Abstract

Over the past three decades, a growing body of research has shown that the outcomes of complex surgical procedures are better in hospitals that perform a large number of similar procedures (Halm et al. 2002; Luft et al. 1979). There has been increasing interest in policies that restrict certain surgical procedures to high-volume hospitals (Epstein 2002), a strategy often described as "regionalization." The intent of regionalization is to reduce the risk of poorer outcomes associated with treatment at low-volume hospitals, particularly for high-risk procedures such as coronary artery bypass graft and major pancreatic surgery.

Why Is Volume Related to Outcome?

Virtually all health researchers now accept that the relation between volume and outcome is a real phenomenon, and not an artifact of poor study design, case-mix variation, or other limitations of health services research methods. Volume-outcome associations have been identified in hundreds of studies covering a variety of surgical procedures, medical conditions, health outcomes, risk-adjustment methodologies, study populations and healthcare environments.

Two possible explanations for volume-outcome relationships have been proposed. One hypothesis ("practice makes perfect") suggests that by increasing its experience with a surgical procedure, a hospital improves its outcomes through better structures and processes of care (Flood et al. 1984). A second hypothesis ("selective referral") implies a referral system that channels more patients to hospitals and physicians that already achieve better results (Luft et al. 1987). These hypotheses are not mutually exclusive, and the extent to which either contributes to the observed relation between volume and outcome is not clear. Most studies are simple cross-sectional analyses comparing outcome among hospitals with different volumes, and cannot provide evidence of a causal association or explain the underlying mechanism. Interestingly, the few studies that have tracked outcome in relation to changes in volume at the same hospitals over time have shown that changes in volume did not result in the expected change in outcome (Hamilton and Hamilton 1997), suggesting that health policy interventions intended to improve outcome by increasing hospital volumes may not be effective.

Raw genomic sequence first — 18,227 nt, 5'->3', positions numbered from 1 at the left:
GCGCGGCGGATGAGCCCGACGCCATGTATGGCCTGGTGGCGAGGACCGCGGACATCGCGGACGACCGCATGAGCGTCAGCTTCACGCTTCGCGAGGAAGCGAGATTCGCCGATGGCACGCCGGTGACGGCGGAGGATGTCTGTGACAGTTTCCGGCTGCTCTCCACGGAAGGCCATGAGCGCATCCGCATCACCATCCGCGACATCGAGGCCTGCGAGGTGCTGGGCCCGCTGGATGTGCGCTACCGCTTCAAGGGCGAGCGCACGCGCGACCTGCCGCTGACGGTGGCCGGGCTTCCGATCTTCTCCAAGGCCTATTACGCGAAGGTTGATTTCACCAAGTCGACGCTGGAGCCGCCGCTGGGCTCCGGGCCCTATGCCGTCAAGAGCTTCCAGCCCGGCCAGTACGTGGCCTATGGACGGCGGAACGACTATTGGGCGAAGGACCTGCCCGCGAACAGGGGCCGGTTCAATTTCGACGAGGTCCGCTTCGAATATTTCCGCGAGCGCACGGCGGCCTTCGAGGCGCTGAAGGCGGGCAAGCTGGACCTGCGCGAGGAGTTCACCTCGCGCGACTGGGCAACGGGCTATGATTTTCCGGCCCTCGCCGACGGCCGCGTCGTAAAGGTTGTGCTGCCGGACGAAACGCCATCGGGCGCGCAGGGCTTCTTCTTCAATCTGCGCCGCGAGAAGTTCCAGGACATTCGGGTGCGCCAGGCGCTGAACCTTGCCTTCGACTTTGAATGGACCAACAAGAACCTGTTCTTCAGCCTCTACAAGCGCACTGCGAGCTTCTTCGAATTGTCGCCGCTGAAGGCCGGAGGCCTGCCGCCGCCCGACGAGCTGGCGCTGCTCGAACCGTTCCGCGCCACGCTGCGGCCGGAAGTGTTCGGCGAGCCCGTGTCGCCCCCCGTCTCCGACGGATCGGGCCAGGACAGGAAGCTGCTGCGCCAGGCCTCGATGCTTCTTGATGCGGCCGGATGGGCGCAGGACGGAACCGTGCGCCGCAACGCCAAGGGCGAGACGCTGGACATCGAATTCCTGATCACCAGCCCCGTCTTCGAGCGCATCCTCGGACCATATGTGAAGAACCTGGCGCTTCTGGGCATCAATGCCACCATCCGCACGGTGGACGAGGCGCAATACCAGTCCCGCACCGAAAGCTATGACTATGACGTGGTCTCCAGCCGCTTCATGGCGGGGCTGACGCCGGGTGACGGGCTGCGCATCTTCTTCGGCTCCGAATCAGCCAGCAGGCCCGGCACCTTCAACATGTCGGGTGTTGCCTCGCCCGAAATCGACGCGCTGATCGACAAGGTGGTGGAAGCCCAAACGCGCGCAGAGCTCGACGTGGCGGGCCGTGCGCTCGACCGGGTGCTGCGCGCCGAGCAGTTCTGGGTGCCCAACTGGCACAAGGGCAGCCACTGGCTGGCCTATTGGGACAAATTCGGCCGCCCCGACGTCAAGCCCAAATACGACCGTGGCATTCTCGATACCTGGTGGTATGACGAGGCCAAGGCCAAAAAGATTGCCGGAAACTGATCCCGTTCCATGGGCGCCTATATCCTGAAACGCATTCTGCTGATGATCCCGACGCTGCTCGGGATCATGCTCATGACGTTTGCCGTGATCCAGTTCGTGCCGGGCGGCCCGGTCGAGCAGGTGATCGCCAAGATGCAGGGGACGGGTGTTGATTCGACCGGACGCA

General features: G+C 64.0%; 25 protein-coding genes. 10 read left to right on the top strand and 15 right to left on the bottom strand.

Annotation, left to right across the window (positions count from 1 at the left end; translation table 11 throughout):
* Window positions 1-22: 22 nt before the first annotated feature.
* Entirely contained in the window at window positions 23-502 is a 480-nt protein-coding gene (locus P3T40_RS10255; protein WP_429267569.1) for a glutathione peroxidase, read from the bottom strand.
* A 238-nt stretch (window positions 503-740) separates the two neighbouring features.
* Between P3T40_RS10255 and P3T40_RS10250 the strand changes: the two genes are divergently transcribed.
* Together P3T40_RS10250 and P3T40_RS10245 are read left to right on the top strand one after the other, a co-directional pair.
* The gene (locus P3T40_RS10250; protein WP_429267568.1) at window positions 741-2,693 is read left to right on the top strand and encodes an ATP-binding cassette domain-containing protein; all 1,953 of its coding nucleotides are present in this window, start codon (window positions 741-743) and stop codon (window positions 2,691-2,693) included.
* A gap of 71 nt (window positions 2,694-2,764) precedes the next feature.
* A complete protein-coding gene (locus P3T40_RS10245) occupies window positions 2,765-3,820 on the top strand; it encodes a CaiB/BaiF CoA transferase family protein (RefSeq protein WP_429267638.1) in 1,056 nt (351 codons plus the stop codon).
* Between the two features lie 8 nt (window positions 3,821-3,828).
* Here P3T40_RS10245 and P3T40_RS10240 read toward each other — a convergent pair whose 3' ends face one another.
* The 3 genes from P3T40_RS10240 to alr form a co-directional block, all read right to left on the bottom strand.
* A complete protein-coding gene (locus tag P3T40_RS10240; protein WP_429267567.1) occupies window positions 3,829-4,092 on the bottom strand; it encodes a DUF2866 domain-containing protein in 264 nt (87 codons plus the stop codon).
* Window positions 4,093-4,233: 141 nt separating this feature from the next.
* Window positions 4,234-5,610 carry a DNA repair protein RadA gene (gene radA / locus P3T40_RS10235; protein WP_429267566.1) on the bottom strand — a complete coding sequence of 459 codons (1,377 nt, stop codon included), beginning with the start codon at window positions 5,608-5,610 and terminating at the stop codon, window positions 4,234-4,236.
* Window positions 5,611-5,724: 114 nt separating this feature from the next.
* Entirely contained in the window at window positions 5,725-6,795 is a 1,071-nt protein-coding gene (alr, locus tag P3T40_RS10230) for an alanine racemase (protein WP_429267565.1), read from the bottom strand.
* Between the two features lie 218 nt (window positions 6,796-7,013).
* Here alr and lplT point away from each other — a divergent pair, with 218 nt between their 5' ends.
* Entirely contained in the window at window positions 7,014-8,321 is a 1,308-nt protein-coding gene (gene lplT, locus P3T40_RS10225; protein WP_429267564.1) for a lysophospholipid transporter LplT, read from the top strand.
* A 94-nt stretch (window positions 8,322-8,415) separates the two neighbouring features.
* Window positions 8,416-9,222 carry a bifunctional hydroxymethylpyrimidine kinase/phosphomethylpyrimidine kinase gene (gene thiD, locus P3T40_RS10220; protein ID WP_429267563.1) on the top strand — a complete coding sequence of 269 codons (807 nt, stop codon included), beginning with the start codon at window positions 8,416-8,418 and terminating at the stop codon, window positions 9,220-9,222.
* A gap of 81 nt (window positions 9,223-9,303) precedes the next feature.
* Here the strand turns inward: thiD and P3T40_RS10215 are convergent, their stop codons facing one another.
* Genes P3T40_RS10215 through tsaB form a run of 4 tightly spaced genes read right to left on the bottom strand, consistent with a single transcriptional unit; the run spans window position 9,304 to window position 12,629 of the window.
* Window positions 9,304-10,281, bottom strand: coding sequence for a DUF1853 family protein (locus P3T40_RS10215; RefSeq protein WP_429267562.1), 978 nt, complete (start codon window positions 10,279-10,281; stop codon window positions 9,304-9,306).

Limitations of Volume-Based Regionalization

Several observations prompted further exploration of the relation of volume and outcome in light of recent health policy discussions. Volume-outcome associations were increasingly prevalent in the literature, and have been described not just for complex surgical procedures but also for routine procedures such as inguinal hernia repair and cataract surgery, as well as critical care, diagnostic tests, and the treatment of medical conditions such as HIV, acute myocardial infarction and community-acquired pneumonia. In fact, it is virtually impossible to find a surgical procedure or medical condition that has been evaluated in more that one study that does not have a volume-outcome association. In this context, any volume-outcome association would more likely be considered a natural feature of the healthcare land-scape than an unusual phenomenon warranting specific action.

Further, high-volume hospitals in Ontario do not appear to be high-volume for only one procedure. Hospitals that provide the highest volume of complex care for one particular condition usually provide a high volume of complex care for many other conditions, which would erode the feasibility of volume-based regionalization.

Does It Matter Which Services a Hospital Delivers in High Volume?

It was hypothesized that the observed association between volume and outcome may not be a phenomenon particularly related to surgical procedures. ICES researchers proposed that there is a large degree of variation in health outcomes across hospitals, and those that perform a high volume of complex surgical procedures also tend to have better outcomes of hospital care in general.